Our Vision 

The University of Ottawa Information Integrity Lab will convene Canadian and international experts, frontline practitioners, academic researchers and analysts from various fields to collaborate on a wide array of initiatives that contribute to the protection of the integrity of the information ecosystem, in support of democratic institutions, enterprises, and private citizens.

Our work will serve to enhance public trust and adhere to the highest legal and ethical standards, respecting applicable privacy laws and guarantees of free speech.


Our Mission

The Information Integrity Lab contributes to a deeper understanding of disinformation and seeks to develop tools and measures that serve to counter the growing phenomenon of information distortion for nefarious purposes by:

  • offering courses and events adapted to various audiences to enhance knowledge around sources, methods, and practices of disinformation activities;
  • assisting organizations in running disinformation vulnerability assessments and developing resiliency plans;
  • performing open-source data analytics to identify trends and tactics, and reporting findings of such analyses;
  • engaging with researchers from various disciplines who can contribute to a better understanding of the complexity of disinformation practices and consequences;
  • working with technical experts and applied researchers to identify state-of-the-art technologies effective in the detection and countering of disinformation;
  • publishing regular reports and assessments useful for decision makers, educators, public and private sector professionals, media, and the general public.


Legal and Ethical Framework 

Better understanding mis- and disinformation begins by looking at where it is created and how it is disseminated. Working in collaboration with a multi-disciplinary network of academics and expert practitioners, the uOttawa Information Integrity Lab analyzes a variety of open sources of mis- and disinformation to better understand the phenomenon.

Our method relies on publicly-available data, gathered mostly from social media platforms and mainstream media, which is then subjected to scientific inquiry by researchers with whom we collaborate and analysts from various specialty areas. Findings from those analyses are peer-reviewed before conclusions are shared with stakeholders.

The Information Integrity Lab performs these analyses in full transparency, respecting Canadian privacy laws and guarantees of freedom of expression. Our work is done exclusively on publicly available information and data. The Information Integrity Lab subscribes to the Government of Canada’s “Ethical and methodological framework for Open Source Data Monitoring and Analysis” for all its activities related to the study of mis- and disinformation.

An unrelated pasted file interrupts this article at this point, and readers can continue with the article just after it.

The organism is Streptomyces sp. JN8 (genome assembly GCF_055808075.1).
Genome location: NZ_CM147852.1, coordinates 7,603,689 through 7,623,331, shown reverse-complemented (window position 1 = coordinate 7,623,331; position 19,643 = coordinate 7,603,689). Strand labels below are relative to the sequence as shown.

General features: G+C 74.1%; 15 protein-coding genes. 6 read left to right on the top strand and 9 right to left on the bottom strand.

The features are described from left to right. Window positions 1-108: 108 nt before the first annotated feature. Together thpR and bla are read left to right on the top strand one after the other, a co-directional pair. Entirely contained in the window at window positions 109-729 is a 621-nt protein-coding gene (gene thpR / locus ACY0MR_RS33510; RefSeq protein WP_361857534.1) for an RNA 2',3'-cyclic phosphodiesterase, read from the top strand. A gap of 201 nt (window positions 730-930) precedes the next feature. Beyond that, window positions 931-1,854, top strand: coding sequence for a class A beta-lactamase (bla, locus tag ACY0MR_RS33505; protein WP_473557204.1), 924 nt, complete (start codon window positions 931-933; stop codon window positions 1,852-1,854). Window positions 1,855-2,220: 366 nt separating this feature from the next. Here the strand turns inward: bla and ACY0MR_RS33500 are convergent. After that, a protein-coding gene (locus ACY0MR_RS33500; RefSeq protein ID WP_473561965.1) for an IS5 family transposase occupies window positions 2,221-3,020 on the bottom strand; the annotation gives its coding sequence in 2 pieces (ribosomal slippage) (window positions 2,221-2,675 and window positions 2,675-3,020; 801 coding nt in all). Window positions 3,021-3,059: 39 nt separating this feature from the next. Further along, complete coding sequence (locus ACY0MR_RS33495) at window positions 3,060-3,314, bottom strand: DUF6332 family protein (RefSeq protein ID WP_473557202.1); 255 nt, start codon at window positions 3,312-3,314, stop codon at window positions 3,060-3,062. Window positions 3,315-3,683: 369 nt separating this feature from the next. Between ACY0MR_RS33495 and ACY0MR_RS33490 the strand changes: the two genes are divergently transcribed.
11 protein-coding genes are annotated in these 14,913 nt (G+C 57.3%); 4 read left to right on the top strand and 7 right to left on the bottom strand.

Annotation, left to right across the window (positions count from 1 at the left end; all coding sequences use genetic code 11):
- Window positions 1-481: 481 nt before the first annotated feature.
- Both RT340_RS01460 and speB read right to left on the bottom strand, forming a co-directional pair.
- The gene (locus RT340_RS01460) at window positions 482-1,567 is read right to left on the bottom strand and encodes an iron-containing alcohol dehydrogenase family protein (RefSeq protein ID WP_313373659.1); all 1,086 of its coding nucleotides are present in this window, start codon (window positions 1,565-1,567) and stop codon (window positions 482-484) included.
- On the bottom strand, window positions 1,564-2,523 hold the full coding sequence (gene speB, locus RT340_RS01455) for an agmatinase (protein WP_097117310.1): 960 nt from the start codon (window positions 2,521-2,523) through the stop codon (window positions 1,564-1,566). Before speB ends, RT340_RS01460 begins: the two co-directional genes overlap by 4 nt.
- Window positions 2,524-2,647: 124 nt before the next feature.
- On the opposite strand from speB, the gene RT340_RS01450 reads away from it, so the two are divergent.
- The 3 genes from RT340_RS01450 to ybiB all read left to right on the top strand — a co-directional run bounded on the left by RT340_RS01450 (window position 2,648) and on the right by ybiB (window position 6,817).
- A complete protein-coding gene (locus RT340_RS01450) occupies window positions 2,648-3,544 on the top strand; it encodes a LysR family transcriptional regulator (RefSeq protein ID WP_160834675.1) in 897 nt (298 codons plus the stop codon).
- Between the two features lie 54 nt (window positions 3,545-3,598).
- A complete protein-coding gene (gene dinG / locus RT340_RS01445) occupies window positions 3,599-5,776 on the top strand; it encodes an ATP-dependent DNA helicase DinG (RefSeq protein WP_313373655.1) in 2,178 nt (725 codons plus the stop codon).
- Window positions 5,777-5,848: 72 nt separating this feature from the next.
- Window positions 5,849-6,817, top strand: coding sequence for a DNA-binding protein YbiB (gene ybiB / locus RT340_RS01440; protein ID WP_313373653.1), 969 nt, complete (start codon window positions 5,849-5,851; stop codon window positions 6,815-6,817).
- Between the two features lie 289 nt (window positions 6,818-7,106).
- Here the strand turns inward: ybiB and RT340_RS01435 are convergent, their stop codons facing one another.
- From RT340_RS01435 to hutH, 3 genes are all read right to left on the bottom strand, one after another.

"Knowledge, facts and truth are being challenged, and challenged very aggressively. Disinformation and fake news are being used not only by individuals and organizations, but also by state actors to destabilize entire societies, to severely erode public confidence in private and public sector organizations and to attack our core beliefs in freedom, equality, the rule of law and human rights. Our core mandate at the University of Ottawa is about research, critical thinking and the advancement and circulation of knowledge and facts. The University of Ottawa has a convening power that allows to bring together the best minds from around the world. We are in a country welcomed and recognized internationally for its “soft power,” thus boosting our own convening power. For all these reasons, it makes total sense that the Laboratory for the Integrity of Information is housed at the University of Ottawa, Canada."

— Jacques Frémont, President and Vice-Chancellor, University of Ottawa



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Visit our website regularly as our course offerings are updated regularly.


Understanding Open-Source Intelligence


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Intelligence Analysis and Contemporary Security


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The Intelligence Process and Cycle


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Mis/Disinformation Mitigation and Critical Thinking


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Intelligence Products and Presentation


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Security and the Mis/Dis-Information Environment


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We offer a wide range of services to help organizations counter the growing phenomenon of information distortion.